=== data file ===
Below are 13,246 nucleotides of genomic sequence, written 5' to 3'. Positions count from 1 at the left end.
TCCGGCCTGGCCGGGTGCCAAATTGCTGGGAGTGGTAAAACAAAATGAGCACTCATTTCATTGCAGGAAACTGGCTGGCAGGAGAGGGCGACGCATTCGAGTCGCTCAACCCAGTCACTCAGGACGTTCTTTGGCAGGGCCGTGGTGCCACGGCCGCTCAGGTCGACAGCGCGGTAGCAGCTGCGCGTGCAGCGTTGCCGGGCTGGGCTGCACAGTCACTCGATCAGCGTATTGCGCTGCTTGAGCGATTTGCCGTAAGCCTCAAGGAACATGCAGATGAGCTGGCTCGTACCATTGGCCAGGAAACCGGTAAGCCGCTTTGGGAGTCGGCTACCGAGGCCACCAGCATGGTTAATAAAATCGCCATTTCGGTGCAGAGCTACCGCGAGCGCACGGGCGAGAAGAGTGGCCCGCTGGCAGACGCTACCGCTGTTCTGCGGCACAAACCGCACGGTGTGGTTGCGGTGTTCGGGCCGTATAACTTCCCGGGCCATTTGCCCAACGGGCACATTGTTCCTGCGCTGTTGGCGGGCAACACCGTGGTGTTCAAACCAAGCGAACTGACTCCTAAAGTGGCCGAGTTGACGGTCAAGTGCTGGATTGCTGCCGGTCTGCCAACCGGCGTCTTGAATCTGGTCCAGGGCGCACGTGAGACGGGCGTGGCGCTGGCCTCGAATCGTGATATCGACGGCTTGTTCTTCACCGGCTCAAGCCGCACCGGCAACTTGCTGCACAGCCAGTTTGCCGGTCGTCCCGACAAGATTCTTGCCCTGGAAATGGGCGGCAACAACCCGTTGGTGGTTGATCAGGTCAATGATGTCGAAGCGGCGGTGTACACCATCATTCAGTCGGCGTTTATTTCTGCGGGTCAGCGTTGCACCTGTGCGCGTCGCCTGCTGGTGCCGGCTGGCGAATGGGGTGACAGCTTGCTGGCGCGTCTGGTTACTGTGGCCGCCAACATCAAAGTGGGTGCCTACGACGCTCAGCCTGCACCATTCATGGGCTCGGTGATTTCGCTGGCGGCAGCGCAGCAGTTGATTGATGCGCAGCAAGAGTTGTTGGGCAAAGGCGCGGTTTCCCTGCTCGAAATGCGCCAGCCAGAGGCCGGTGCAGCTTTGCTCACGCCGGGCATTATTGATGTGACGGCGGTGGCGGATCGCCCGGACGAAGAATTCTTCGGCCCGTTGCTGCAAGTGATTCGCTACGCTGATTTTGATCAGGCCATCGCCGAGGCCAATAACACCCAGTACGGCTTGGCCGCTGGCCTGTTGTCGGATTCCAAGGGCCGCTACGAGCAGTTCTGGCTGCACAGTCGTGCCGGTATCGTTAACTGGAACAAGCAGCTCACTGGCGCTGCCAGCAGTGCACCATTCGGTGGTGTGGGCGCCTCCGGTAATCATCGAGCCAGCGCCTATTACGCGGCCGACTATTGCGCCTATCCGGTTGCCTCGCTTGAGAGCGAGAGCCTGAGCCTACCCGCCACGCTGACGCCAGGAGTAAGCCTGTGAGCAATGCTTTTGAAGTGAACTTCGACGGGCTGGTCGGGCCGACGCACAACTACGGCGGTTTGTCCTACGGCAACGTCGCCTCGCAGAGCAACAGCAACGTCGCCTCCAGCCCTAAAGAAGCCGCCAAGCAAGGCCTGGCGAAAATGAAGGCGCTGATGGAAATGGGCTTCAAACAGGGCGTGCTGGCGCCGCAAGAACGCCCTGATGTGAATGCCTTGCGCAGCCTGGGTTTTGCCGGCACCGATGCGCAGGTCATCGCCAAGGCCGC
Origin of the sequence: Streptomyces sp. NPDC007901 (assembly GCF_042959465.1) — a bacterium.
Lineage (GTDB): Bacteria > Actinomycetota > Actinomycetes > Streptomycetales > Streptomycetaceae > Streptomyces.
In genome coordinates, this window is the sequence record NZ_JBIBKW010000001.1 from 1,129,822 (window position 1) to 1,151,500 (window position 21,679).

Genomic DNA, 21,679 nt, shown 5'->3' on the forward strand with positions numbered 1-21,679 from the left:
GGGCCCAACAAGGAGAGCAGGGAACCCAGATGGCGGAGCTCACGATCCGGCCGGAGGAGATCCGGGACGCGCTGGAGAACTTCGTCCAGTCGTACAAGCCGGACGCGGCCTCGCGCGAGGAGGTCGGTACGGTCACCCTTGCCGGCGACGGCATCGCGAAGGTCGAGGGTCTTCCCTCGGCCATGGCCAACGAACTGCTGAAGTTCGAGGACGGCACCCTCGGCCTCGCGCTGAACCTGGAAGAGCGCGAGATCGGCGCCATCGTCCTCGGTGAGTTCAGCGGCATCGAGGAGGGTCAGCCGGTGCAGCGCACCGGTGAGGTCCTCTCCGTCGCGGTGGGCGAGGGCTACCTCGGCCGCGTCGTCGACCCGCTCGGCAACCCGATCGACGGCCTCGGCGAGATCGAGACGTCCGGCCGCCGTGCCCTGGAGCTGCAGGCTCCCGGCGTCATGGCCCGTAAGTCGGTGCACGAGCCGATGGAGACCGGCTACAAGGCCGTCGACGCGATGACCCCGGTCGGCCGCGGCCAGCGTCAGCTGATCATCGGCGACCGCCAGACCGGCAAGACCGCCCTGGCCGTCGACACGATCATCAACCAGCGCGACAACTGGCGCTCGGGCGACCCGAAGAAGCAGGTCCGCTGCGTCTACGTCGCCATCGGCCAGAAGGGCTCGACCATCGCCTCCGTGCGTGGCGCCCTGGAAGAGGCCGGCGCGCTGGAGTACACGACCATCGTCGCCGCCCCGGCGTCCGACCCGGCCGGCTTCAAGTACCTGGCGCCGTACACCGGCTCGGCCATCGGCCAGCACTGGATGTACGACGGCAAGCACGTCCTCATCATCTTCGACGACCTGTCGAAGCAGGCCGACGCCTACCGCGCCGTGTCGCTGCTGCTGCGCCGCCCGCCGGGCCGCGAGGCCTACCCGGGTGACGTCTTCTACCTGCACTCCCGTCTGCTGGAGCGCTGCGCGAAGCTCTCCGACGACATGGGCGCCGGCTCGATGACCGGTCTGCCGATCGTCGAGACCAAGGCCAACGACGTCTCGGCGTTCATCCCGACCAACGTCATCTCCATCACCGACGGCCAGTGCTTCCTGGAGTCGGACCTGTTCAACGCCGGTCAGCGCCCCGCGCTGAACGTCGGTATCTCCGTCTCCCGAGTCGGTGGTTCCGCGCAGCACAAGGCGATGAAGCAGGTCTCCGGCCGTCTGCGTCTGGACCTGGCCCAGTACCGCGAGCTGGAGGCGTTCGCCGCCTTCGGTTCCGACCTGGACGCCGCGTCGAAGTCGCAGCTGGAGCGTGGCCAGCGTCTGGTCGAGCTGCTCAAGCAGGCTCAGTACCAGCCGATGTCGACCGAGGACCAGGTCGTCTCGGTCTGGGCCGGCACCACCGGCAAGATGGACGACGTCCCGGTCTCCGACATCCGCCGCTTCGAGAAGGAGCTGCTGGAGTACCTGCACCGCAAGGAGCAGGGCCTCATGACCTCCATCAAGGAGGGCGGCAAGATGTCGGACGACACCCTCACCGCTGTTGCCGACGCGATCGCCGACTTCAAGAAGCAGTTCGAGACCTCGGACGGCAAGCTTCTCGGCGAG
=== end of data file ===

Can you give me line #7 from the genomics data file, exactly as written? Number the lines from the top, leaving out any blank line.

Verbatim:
GGGCCCAACAAGGAGAGCAGGGAACCCAGATGGCGGAGCTCACGATCCGGCCGGAGGAGATCCGGGACGCGCTGGAGAACTTCGTCCAGTCGTACAAGCCGGACGCGGCCTCGCGCGAGGAGGTCGGTACGGTCACCCTTGCCGGCGACGGCATCGCGAAGGTCGAGGGTCTTCCCTCGGCCATGGCCAACGAACTGCTGAAGTTCGAGGACGGCACCCTCGGCCTCGCGCTGAACCTGGAAGAGCGCGAGATCGGCGCCATCGTCCTCGGTGAGTTCAGCGGCATCGAGGAGGGTCAGCCGGTGCAGCGCACCGGTGAGGTCCTCTCCGTCGCGGTGGGCGAGGGCTACCTCGGCCGCGTCGTCGACCCGCTCGGCAACCCGATCGACGGCCTCGGCGAGATCGAGACGTCCGGCCGCCGTGCCCTGGAGCTGCAGGCTCCCGGCGTCATGGCCCGTAAGTCGGTGCACGAGCCGATGGAGACCGGCTACAAGGCCGTCGACGCGATGACCCCGGTCGGCCGCGGCCAGCGTCAGCTGATCATCGGCGACCGCCAGACCGGCAAGACCGCCCTGGCCGTCGACACGATCATCAACCAGCGCGACAACTGGCGCTCGGGCGACCCGAAGAAGCAGGTCCGCTGCGTCTACGTCGCCATCGGCCAGAAGGGCTCGACCATCGCCTCCGTGCGTGGCGCCCTGGAAGAGGCCGGCGCGCTGGAGTACACGACCATCGTCGCCGCCCCGGCGTCCGACCCGGCCGGCTTCAAGTACCTGGCGCCGTACACCGGCTCGGCCATCGGCCAGCACTGGATGTACGACGGCAAGCACGTCCTCATCATCTTCGACGACCTGTCGAAGCAGGCCGACGCCTACCGCGCCGTGTCGCTGCTGCTGCGCCGCCCGCCGGGCCGCGAGGCCTACCCGGGTGACGTCTTCTACCTGCACTCCCGTCTGCTGGAGCGCTGCGCGAAGCTCTCCGACGACATGGGCGCCGGCTCGATGACCGGTCTGCCGATCGTCGAGACCAAGGCCAACGACGTCTCGGCGTTCATCCCGACCAACGTCATCTCCATCACCGACGGCCAGTGCTTCCTGGAGTCGGACCTGTTCAACGCCGGTCAGCGCCCCGCGCTGAACGTCGGTATCTCCGTCTCCCGAGTCGGTGGTTCCGCGCAGCACAAGGCGATGAAGCAGGTCTCCGGCCGTCTGCGTCTGGACCTGGCCCAGTACCGCGAGCTGGAGGCGTTCGCCGCCTTCGGTTCCGACCTGGACGCCGCGTCGAAGTCGCAGCTGGAGCGTGGCCAGCGTCTGGTCGAGCTGCTCAAGCAGGCTCAGTACCAGCCGATGTCGACCGAGGACCAGGTCGTCTCGGTCTGGGCCGGCACCACCGGCAAGATGGACGACGTCCCGGTCTCCGACATCCGCCGCTTCGAGAAGGAGCTGCTGGAGTACCTGCACCGCAAGGAGCAGGGCCTCATGACCTCCATCAAGGAGGGCGGCAAGATGTCGGACGACACCCTCACCGCTGTTGCCGACGCGATCGCCGACTTCAAGAAGCAGTTCGAGACCTCGGACGGCAAGCTTCTCGGCGAG